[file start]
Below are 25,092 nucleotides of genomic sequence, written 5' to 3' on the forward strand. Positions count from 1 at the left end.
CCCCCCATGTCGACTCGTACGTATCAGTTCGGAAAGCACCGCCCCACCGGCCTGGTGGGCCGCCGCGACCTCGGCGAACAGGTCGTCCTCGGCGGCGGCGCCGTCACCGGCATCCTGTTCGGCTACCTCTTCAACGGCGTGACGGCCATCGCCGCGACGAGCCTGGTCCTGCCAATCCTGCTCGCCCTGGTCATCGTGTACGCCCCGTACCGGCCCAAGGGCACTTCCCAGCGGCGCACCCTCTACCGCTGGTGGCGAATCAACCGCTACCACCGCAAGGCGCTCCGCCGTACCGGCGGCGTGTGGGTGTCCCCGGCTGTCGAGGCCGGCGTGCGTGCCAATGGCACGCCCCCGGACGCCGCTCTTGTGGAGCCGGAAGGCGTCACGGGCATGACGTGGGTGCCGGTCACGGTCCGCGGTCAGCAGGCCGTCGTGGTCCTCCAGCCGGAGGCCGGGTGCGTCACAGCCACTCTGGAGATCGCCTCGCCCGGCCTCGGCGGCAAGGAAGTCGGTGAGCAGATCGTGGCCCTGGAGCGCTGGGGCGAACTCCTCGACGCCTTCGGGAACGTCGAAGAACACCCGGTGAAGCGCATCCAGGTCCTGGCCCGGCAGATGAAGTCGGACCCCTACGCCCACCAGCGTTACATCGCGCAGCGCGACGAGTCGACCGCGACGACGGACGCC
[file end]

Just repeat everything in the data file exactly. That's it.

Below are 25,092 nucleotides of genomic sequence, written 5' to 3' on the forward strand. Positions count from 1 at the left end.
CCCCCCATGTCGACTCGTACGTATCAGTTCGGAAAGCACCGCCCCACCGGCCTGGTGGGCCGCCGCGACCTCGGCGAACAGGTCGTCCTCGGCGGCGGCGCCGTCACCGGCATCCTGTTCGGCTACCTCTTCAACGGCGTGACGGCCATCGCCGCGACGAGCCTGGTCCTGCCAATCCTGCTCGCCCTGGTCATCGTGTACGCCCCGTACCGGCCCAAGGGCACTTCCCAGCGGCGCACCCTCTACCGCTGGTGGCGAATCAACCGCTACCACCGCAAGGCGCTCCGCCGTACCGGCGGCGTGTGGGTGTCCCCGGCTGTCGAGGCCGGCGTGCGTGCCAATGGCACGCCCCCGGACGCCGCTCTTGTGGAGCCGGAAGGCGTCACGGGCATGACGTGGGTGCCGGTCACGGTCCGCGGTCAGCAGGCCGTCGTGGTCCTCCAGCCGGAGGCCGGGTGCGTCACAGCCACTCTGGAGATCGCCTCGCCCGGCCTCGGCGGCAAGGAAGTCGGTGAGCAGATCGTGGCCCTGGAGCGCTGGGGCGAACTCCTCGACGCCTTCGGGAACGTCGAAGAACACCCGGTGAAGCGCATCCAGGTCCTGGCCCGGCAGATGAAGTCGGACCCCTACGCCCACCAGCGTTACATCGCGCAGCGCGACGAGTCGACCGCGACGACGGACGCC